[30] Nooraisah, B.K., 2004, “The relationship between quality of disclosure in corporate annual
reports and firm-specific characteristics: The case of NACRA”, M.Sc. Thesis, International
Islamic University Malaysia
[31] Ousama, A.A. and Fatima, A.H., 2006, “The determinants of voluntary disclosure in the annual
reports by Shariah-Approved companies listed on Bursa Malaysia”, Paper presented at IIUM
International Accounting Conference 3, Malaysia, 26-28 June

© Research Journal of Internatıonal Studıes - Issue 12 (October, 2009) 17


[32] Romlah, J., Takiah, M.I. and Jusoh, M., 2003, “An investigation of Environmental Disclosure
in Malaysia”, Universiti Kebangsaan Malaysia
[33] Singhvi, S.S and Desai, H.B., 1971, “An empirical analysis of the quality of corporate financail
disclosure”, The Accounting Review, 46(1), pp 129-138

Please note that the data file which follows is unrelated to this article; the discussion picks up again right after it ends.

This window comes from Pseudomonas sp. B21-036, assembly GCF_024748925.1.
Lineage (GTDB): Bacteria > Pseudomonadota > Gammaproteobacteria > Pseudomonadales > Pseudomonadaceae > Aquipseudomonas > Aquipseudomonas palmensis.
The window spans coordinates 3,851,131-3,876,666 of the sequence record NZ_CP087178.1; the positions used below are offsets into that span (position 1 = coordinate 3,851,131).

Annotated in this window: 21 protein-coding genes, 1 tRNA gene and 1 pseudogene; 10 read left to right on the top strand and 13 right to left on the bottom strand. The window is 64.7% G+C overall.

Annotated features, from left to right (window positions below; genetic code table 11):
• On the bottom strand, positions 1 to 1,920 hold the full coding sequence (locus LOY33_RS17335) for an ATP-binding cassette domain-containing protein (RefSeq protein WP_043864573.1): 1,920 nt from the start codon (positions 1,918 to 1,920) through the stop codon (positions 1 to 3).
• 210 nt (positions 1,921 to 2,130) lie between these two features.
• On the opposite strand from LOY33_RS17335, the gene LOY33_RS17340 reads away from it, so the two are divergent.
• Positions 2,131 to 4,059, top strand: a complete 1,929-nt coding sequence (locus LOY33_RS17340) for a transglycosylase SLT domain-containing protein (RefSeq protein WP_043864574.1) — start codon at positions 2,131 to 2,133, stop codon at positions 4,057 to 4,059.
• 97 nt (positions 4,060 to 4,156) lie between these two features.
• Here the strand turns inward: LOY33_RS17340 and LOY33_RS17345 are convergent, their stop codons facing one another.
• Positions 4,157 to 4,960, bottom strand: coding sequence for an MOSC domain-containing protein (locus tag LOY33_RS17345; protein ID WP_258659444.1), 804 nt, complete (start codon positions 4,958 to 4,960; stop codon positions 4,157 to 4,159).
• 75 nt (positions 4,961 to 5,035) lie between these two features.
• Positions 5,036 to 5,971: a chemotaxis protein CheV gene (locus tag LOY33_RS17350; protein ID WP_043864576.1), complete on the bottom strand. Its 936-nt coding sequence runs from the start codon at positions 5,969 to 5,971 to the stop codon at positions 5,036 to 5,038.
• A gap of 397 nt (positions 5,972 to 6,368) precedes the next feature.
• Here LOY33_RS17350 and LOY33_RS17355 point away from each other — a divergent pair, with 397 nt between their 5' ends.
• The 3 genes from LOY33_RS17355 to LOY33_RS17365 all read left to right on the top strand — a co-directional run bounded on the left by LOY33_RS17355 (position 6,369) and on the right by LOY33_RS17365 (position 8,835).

[34] Sulaiman, M. and Willet, R., 2003, “Using the Hofstede-Gray framework to argue normatively
for an extension of Islamic Corporate Reports”, Malaysian Accounting Review, 2(1), pp. 1-39
[35] Sulaiman, M., 2005, “Islamic corporate reporting: Between the desirable and the desired”,
Research Centre, IIUM Publication
[36] Ullmann, A.E., 1985, “Data in search of a theory: A critical examination of the relationships
among social performance, social disclosure and economic performance of US Firms”,
Academy of Management Review, 10(3)
[37] Zulkifli, N. and Amran, A., 2006, “Realising corporate social responsibility in Malaysia-A view
from the accounting profession”, Journal of Corporate Citizenship 24, pp. 101-114

Appendices